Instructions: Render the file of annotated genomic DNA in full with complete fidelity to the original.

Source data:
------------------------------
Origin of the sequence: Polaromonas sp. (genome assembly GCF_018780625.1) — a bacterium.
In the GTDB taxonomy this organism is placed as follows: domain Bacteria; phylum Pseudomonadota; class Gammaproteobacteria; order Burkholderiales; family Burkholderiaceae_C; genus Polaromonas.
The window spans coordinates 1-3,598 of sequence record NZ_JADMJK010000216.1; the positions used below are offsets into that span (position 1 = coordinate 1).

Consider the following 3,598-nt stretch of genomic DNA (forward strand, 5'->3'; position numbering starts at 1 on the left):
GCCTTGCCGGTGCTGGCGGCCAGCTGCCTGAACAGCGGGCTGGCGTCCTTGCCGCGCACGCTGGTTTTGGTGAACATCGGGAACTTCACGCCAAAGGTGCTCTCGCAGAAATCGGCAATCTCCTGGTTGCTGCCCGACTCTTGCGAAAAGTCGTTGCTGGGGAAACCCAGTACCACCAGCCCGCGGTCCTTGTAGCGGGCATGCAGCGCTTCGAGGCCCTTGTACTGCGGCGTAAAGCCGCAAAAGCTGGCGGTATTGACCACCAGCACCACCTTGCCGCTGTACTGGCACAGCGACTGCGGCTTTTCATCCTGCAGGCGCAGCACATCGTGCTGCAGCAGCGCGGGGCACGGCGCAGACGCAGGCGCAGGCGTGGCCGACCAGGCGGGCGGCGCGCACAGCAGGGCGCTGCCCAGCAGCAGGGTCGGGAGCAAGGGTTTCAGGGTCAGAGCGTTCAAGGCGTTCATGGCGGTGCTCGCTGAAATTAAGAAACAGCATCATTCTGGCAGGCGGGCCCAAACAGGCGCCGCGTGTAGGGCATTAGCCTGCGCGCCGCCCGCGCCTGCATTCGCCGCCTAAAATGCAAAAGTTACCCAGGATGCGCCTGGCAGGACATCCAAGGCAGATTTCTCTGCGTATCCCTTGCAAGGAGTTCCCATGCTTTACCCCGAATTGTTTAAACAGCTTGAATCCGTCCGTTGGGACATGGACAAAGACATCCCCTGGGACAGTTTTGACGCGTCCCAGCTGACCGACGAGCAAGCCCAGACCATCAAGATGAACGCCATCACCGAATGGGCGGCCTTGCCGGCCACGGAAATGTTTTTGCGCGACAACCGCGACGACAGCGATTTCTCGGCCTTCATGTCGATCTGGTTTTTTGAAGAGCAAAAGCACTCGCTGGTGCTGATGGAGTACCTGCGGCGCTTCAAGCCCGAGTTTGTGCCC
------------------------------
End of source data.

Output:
Origin of the sequence: Polaromonas sp. (genome assembly GCF_018780625.1) — a bacterium.
In the GTDB taxonomy this organism is placed as follows: domain Bacteria; phylum Pseudomonadota; class Gammaproteobacteria; order Burkholderiales; family Burkholderiaceae_C; genus Polaromonas.
The window spans coordinates 1-3,598 of sequence record NZ_JADMJK010000216.1; the positions used below are offsets into that span (position 1 = coordinate 1).

Consider the following 3,598-nt stretch of genomic DNA (forward strand, 5'->3'; position numbering starts at 1 on the left):
GCCTTGCCGGTGCTGGCGGCCAGCTGCCTGAACAGCGGGCTGGCGTCCTTGCCGCGCACGCTGGTTTTGGTGAACATCGGGAACTTCACGCCAAAGGTGCTCTCGCAGAAATCGGCAATCTCCTGGTTGCTGCCCGACTCTTGCGAAAAGTCGTTGCTGGGGAAACCCAGTACCACCAGCCCGCGGTCCTTGTAGCGGGCATGCAGCGCTTCGAGGCCCTTGTACTGCGGCGTAAAGCCGCAAAAGCTGGCGGTATTGACCACCAGCACCACCTTGCCGCTGTACTGGCACAGCGACTGCGGCTTTTCATCCTGCAGGCGCAGCACATCGTGCTGCAGCAGCGCGGGGCACGGCGCAGACGCAGGCGCAGGCGTGGCCGACCAGGCGGGCGGCGCGCACAGCAGGGCGCTGCCCAGCAGCAGGGTCGGGAGCAAGGGTTTCAGGGTCAGAGCGTTCAAGGCGTTCATGGCGGTGCTCGCTGAAATTAAGAAACAGCATCATTCTGGCAGGCGGGCCCAAACAGGCGCCGCGTGTAGGGCATTAGCCTGCGCGCCGCCCGCGCCTGCATTCGCCGCCTAAAATGCAAAAGTTACCCAGGATGCGCCTGGCAGGACATCCAAGGCAGATTTCTCTGCGTATCCCTTGCAAGGAGTTCCCATGCTTTACCCCGAATTGTTTAAACAGCTTGAATCCGTCCGTTGGGACATGGACAAAGACATCCCCTGGGACAGTTTTGACGCGTCCCAGCTGACCGACGAGCAAGCCCAGACCATCAAGATGAACGCCATCACCGAATGGGCGGCCTTGCCGGCCACGGAAATGTTTTTGCGCGACAACCGCGACGACAGCGATTTCTCGGCCTTCATGTCGATCTGGTTTTTTGAAGAGCAAAAGCACTCGCTGGTGCTGATGGAGTACCTGCGGCGCTTCAAGCCCGAGTTTGTGCCC